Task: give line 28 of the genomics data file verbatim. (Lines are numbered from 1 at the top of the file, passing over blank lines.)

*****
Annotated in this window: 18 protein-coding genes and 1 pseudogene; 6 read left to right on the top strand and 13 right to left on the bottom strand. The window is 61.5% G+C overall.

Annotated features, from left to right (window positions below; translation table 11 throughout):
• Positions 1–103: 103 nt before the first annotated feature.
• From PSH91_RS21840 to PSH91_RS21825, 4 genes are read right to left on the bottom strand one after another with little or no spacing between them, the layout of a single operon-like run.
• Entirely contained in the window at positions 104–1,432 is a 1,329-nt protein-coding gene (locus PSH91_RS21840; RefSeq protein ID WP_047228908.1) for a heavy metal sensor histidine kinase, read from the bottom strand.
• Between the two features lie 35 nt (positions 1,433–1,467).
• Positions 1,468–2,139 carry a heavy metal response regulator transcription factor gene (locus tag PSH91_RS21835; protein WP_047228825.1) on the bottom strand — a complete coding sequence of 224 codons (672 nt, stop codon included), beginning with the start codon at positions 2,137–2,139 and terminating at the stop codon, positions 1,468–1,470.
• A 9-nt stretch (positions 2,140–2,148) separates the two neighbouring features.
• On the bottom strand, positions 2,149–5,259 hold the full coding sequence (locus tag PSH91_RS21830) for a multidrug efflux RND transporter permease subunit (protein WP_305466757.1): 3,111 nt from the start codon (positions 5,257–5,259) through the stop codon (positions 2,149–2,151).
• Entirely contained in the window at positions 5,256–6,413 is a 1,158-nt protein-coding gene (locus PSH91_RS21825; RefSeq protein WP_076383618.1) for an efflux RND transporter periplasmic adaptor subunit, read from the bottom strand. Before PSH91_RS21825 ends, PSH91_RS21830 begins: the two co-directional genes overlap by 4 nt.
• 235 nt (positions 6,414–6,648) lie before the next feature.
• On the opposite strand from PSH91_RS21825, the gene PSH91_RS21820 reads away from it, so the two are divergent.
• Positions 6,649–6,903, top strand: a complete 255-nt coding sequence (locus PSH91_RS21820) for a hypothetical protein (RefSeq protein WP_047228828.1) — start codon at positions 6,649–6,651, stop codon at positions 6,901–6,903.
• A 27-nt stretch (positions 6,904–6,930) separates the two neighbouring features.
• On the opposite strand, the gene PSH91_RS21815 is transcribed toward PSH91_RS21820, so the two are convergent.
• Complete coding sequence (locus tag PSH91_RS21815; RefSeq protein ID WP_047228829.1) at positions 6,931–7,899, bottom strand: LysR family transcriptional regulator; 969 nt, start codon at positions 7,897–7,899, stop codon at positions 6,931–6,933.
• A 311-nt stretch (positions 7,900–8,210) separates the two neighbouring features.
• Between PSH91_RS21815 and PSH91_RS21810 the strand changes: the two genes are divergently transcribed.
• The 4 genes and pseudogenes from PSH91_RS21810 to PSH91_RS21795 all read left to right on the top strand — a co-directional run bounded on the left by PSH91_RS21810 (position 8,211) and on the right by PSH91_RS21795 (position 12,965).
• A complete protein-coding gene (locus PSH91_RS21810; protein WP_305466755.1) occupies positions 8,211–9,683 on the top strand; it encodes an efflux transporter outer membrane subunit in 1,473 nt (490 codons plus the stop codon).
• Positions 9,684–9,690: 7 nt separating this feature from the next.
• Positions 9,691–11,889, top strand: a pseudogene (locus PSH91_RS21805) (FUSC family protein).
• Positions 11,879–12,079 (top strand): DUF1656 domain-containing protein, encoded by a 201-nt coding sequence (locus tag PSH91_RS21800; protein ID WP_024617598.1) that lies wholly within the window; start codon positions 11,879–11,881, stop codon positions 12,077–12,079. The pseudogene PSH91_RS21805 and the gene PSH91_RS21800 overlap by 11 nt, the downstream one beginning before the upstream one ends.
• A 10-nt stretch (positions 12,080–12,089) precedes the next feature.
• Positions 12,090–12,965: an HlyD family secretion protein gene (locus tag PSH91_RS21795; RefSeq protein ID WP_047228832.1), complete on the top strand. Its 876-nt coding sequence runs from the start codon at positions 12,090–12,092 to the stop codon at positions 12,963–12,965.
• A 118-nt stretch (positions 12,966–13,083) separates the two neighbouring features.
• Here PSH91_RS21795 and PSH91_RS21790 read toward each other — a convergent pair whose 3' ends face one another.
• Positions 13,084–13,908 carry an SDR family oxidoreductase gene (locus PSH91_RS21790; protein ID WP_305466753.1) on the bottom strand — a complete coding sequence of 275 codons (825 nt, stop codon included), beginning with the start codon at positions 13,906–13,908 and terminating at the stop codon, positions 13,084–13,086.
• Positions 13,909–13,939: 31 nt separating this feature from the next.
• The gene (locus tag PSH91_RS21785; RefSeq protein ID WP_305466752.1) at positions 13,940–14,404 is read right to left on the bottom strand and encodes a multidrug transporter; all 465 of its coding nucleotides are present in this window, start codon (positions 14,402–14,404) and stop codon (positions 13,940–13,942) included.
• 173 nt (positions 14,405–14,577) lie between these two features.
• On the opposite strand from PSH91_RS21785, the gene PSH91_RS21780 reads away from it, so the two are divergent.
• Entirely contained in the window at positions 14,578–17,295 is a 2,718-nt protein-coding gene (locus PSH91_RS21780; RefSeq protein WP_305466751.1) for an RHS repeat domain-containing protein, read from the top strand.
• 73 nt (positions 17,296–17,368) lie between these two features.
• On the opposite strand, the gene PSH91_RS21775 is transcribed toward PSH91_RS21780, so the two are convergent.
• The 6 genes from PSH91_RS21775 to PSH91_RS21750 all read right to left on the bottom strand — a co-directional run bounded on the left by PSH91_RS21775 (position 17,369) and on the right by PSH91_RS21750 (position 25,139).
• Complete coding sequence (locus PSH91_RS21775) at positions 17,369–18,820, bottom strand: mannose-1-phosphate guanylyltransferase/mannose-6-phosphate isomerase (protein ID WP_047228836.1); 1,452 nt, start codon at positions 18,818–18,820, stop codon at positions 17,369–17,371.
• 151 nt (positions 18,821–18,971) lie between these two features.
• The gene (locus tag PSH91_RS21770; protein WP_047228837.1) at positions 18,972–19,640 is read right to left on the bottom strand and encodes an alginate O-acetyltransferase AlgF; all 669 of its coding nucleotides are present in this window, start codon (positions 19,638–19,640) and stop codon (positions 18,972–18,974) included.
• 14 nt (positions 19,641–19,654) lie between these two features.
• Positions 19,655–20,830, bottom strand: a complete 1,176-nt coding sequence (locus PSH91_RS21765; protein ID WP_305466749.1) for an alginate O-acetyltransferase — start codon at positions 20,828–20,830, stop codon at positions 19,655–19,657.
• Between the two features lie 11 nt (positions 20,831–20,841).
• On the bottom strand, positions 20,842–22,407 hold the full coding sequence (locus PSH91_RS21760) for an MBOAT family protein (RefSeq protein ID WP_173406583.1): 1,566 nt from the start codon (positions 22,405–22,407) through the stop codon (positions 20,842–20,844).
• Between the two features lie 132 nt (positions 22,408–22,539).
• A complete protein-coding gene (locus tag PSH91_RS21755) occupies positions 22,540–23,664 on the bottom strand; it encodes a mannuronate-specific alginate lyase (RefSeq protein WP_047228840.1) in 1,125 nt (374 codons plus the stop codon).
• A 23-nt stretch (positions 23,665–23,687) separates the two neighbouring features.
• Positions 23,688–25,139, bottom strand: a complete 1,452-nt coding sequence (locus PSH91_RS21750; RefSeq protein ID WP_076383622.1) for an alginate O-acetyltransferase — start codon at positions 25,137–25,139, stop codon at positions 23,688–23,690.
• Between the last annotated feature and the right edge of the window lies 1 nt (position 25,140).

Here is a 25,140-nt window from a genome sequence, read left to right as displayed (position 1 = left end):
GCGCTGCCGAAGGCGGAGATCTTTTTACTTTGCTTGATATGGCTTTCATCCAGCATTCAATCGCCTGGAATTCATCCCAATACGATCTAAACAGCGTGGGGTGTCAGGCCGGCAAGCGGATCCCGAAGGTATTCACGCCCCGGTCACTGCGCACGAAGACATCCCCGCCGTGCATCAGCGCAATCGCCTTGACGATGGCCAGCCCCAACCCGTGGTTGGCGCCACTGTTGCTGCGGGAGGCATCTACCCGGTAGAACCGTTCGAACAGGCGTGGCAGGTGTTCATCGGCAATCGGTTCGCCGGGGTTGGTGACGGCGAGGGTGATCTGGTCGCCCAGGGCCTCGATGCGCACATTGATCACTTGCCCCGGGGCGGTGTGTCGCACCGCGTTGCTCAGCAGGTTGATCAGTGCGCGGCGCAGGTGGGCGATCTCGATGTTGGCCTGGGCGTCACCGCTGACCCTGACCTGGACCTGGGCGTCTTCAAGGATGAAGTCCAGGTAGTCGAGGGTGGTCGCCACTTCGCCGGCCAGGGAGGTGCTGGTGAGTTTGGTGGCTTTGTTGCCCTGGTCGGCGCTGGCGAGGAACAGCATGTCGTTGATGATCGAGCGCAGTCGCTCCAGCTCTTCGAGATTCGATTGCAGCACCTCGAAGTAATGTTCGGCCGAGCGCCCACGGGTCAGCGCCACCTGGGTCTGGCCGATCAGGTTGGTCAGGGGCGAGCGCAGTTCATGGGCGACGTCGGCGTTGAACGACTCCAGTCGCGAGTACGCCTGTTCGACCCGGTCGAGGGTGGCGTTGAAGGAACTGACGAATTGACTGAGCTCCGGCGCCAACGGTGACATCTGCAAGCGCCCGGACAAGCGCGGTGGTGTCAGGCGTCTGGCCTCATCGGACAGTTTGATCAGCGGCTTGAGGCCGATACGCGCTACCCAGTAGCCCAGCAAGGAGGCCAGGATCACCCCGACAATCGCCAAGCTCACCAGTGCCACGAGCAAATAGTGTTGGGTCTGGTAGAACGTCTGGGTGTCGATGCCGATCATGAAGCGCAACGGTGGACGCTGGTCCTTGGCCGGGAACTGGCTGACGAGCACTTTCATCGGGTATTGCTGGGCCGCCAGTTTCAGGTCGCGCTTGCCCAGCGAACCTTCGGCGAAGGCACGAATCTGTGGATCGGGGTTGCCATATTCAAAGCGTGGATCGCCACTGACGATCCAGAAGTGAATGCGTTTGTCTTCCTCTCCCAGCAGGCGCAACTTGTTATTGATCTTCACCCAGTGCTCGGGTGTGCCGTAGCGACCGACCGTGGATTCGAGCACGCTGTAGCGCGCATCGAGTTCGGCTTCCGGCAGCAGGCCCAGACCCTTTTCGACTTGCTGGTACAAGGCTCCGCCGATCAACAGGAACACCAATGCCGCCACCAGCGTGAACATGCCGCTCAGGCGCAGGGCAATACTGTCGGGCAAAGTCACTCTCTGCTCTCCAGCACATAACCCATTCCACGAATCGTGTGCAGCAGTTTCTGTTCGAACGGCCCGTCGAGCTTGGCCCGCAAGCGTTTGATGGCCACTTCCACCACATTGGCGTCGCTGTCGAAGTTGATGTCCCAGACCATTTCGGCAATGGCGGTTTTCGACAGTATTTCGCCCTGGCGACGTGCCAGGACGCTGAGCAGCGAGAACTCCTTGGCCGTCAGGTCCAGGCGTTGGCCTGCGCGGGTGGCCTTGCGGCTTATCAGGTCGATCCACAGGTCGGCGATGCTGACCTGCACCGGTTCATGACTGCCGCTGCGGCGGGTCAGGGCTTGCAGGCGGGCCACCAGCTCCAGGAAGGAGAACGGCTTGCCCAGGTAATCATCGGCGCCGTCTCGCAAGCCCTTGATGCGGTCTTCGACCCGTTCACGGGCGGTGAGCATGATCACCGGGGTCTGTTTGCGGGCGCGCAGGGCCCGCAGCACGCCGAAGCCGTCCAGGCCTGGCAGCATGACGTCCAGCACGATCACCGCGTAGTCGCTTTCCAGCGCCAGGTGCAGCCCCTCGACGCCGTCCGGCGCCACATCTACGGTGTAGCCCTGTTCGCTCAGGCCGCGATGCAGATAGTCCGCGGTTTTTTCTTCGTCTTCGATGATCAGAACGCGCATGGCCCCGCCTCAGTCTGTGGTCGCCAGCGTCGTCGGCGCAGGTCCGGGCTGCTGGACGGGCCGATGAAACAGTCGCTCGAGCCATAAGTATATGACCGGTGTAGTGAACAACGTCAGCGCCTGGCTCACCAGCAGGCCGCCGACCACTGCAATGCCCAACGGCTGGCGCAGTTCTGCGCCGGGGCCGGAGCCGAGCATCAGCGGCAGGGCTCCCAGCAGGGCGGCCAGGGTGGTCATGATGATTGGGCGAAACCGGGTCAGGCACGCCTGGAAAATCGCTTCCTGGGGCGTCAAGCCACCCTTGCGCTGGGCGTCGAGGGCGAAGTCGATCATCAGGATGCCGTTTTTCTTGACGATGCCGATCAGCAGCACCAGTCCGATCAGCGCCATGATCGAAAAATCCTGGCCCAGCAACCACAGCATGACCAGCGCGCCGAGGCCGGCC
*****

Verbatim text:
• Positions 13,084–13,908 carry an SDR family oxidoreductase gene (locus PSH91_RS21790; protein ID WP_305466753.1) on the bottom strand — a complete coding sequence of 275 codons (825 nt, stop codon included), beginning with the start codon at positions 13,906–13,908 and terminating at the stop codon, positions 13,084–13,086.